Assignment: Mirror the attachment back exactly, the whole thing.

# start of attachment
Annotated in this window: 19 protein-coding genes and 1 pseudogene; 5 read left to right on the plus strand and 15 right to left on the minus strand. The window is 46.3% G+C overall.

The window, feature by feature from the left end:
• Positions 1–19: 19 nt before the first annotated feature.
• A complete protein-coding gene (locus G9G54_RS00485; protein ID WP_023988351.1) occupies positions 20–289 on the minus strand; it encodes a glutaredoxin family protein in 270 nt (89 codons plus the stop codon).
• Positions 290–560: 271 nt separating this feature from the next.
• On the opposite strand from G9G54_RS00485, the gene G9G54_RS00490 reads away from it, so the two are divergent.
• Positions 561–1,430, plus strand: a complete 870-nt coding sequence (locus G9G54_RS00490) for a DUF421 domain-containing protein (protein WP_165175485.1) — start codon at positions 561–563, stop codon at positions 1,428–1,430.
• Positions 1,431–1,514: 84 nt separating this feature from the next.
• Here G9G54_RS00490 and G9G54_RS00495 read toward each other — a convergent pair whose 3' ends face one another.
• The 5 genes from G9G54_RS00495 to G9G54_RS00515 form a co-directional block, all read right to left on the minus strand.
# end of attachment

Annotated in this window: 19 protein-coding genes and 1 pseudogene; 5 read left to right on the plus strand and 15 right to left on the minus strand. The window is 46.3% G+C overall.

The window, feature by feature from the left end:
• Positions 1–19: 19 nt before the first annotated feature.
• A complete protein-coding gene (locus G9G54_RS00485; protein ID WP_023988351.1) occupies positions 20–289 on the minus strand; it encodes a glutaredoxin family protein in 270 nt (89 codons plus the stop codon).
• Positions 290–560: 271 nt separating this feature from the next.
• On the opposite strand from G9G54_RS00485, the gene G9G54_RS00490 reads away from it, so the two are divergent.
• Positions 561–1,430, plus strand: a complete 870-nt coding sequence (locus G9G54_RS00490) for a DUF421 domain-containing protein (protein WP_165175485.1) — start codon at positions 561–563, stop codon at positions 1,428–1,430.
• Positions 1,431–1,514: 84 nt separating this feature from the next.
• Here G9G54_RS00490 and G9G54_RS00495 read toward each other — a convergent pair whose 3' ends face one another.
• The 5 genes from G9G54_RS00495 to G9G54_RS00515 form a co-directional block, all read right to left on the minus strand.